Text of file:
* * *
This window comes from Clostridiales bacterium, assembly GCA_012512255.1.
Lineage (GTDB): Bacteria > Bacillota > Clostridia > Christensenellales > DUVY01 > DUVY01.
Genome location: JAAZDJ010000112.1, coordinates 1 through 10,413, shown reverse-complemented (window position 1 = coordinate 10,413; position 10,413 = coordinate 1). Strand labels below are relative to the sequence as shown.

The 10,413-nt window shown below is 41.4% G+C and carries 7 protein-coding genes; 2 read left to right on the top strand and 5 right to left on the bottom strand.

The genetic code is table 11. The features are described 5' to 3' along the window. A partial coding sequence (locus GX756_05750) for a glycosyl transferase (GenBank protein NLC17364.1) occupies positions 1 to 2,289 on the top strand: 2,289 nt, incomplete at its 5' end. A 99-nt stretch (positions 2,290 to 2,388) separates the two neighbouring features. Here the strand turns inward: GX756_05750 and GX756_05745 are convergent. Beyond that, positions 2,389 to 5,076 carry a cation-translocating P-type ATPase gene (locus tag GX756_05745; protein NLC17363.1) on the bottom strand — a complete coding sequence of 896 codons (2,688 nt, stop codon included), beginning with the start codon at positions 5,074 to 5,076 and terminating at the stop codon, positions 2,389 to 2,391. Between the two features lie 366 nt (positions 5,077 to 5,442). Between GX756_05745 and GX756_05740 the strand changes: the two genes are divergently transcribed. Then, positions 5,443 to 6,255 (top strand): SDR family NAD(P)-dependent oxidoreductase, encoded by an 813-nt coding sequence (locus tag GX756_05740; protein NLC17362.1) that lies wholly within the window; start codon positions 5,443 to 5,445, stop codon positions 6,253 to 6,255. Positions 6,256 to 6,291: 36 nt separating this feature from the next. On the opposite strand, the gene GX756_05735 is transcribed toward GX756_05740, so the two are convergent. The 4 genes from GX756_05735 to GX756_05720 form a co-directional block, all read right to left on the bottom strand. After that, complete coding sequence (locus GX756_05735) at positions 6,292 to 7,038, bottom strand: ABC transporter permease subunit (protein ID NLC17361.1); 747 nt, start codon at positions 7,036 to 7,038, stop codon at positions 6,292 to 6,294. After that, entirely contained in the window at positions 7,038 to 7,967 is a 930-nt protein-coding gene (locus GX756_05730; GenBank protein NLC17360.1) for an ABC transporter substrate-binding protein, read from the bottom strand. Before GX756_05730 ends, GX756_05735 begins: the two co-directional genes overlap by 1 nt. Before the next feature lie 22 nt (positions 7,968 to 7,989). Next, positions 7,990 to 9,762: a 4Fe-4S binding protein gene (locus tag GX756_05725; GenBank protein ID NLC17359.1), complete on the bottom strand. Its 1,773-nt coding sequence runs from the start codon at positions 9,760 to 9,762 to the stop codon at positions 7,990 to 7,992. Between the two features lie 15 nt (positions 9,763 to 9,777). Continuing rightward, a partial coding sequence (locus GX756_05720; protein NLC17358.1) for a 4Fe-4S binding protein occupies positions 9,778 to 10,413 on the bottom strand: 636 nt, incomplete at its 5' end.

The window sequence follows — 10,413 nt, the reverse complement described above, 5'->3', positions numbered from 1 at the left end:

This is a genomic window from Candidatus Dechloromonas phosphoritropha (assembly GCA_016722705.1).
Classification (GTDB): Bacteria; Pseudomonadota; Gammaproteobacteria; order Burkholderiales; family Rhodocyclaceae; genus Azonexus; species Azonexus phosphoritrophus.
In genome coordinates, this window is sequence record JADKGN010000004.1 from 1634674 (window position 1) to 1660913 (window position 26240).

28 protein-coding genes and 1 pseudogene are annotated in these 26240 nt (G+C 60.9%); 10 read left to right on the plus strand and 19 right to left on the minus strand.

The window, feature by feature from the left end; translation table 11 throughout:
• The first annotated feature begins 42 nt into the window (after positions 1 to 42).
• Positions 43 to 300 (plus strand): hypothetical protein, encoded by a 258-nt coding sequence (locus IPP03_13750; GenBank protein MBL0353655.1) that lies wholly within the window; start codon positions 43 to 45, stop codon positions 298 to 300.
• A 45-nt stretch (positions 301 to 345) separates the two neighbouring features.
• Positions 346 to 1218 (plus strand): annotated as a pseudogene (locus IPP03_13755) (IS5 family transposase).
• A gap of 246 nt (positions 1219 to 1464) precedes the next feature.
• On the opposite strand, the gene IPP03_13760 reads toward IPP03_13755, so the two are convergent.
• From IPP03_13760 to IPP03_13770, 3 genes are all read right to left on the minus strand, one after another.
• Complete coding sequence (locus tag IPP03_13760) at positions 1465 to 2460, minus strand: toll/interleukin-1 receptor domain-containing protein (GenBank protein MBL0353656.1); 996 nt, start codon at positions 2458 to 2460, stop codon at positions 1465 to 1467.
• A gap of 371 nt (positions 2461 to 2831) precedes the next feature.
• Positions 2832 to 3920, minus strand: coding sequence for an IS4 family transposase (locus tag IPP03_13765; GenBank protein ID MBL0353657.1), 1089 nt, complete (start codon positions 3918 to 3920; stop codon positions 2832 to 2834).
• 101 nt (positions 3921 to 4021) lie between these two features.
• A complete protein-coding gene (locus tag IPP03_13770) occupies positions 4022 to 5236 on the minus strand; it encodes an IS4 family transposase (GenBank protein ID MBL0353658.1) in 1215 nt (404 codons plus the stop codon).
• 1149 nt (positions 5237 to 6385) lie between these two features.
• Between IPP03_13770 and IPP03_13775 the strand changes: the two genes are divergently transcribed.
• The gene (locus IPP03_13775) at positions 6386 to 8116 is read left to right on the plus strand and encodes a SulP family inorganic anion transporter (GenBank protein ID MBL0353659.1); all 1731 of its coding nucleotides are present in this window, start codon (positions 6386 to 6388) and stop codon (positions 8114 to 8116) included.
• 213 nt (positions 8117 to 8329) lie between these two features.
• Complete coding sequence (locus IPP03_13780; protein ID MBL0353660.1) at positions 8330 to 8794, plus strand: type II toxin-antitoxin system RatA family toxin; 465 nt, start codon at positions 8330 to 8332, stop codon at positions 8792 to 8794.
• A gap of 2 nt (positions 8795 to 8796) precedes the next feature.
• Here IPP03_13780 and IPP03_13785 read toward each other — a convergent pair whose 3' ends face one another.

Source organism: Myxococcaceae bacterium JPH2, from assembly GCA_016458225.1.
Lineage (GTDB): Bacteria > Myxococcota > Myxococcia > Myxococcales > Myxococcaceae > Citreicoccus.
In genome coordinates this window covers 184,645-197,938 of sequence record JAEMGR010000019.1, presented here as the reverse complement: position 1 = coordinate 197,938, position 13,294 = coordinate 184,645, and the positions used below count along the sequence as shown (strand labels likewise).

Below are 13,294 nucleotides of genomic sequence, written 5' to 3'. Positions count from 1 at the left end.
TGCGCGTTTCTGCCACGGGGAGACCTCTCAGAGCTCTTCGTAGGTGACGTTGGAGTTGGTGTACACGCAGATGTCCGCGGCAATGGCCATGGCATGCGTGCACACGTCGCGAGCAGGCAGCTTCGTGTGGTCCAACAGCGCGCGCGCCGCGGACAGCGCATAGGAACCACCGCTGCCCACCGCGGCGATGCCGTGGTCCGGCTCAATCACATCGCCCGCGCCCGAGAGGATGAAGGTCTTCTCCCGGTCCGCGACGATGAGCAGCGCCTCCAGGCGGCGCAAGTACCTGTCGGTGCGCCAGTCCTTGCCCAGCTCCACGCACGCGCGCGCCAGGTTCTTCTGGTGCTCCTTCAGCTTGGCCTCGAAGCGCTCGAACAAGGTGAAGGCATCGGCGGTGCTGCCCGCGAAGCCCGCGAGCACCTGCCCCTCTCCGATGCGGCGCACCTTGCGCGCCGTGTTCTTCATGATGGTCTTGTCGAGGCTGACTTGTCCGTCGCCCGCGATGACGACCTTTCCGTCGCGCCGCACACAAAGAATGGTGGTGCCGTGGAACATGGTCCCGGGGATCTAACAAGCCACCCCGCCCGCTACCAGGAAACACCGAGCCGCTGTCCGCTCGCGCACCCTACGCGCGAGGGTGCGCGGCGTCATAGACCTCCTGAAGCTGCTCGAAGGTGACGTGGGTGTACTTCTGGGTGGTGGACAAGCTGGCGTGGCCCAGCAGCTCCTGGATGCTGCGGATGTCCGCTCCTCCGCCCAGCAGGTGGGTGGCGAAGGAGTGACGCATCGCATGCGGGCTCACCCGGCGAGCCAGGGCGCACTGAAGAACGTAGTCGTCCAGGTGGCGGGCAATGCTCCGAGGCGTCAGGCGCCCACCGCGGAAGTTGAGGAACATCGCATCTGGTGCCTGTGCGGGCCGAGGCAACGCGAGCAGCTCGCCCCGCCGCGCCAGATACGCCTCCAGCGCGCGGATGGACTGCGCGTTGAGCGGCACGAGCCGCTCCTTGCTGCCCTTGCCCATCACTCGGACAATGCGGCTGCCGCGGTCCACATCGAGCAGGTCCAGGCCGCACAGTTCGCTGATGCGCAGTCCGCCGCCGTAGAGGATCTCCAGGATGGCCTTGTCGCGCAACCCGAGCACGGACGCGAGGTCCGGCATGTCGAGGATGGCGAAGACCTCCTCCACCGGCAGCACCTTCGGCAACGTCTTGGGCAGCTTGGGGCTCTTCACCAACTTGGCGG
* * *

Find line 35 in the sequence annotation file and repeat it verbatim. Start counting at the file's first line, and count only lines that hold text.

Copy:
TGCGCGTTTCTGCCACGGGGAGACCTCTCAGAGCTCTTCGTAGGTGACGTTGGAGTTGGTGTACACGCAGATGTCCGCGGCAATGGCCATGGCATGCGTGCACACGTCGCGAGCAGGCAGCTTCGTGTGGTCCAACAGCGCGCGCGCCGCGGACAGCGCATAGGAACCACCGCTGCCCACCGCGGCGATGCCGTGGTCCGGCTCAATCACATCGCCCGCGCCCGAGAGGATGAAGGTCTTCTCCCGGTCCGCGACGATGAGCAGCGCCTCCAGGCGGCGCAAGTACCTGTCGGTGCGCCAGTCCTTGCCCAGCTCCACGCACGCGCGCGCCAGGTTCTTCTGGTGCTCCTTCAGCTTGGCCTCGAAGCGCTCGAACAAGGTGAAGGCATCGGCGGTGCTGCCCGCGAAGCCCGCGAGCACCTGCCCCTCTCCGATGCGGCGCACCTTGCGCGCCGTGTTCTTCATGATGGTCTTGTCGAGGCTGACTTGTCCGTCGCCCGCGATGACGACCTTTCCGTCGCGCCGCACACAAAGAATGGTGGTGCCGTGGAACATGGTCCCGGGGATCTAACAAGCCACCCCGCCCGCTACCAGGAAACACCGAGCCGCTGTCCGCTCGCGCACCCTACGCGCGAGGGTGCGCGGCGTCATAGACCTCCTGAAGCTGCTCGAAGGTGACGTGGGTGTACTTCTGGGTGGTGGACAAGCTGGCGTGGCCCAGCAGCTCCTGGATGCTGCGGATGTCCGCTCCTCCGCCCAGCAGGTGGGTGGCGAAGGAGTGACGCATCGCATGCGGGCTCACCCGGCGAGCCAGGGCGCACTGAAGAACGTAGTCGTCCAGGTGGCGGGCAATGCTCCGAGGCGTCAGGCGCCCACCGCGGAAGTTGAGGAACATCGCATCTGGTGCCTGTGCGGGCCGAGGCAACGCGAGCAGCTCGCCCCGCCGCGCCAGATACGCCTCCAGCGCGCGGATGGACTGCGCGTTGAGCGGCACGAGCCGCTCCTTGCTGCCCTTGCCCATCACTCGGACAATGCGGCTGCCGCGGTCCACATCGAGCAGGTCCAGGCCGCACAGTTCGCTGATGCGCAGTCCGCCGCCGTAGAGGATCTCCAGGATGGCCTTGTCGCGCAACCCGAGCACGGACGCGAGGTCCGGCATGTCGAGGATGGCGAAGACCTCCTCCACCGGCAGCACCTTCGGCAACGTCTTGGGCAGCTTGGGGCTCTTCACCAACTTGGCGG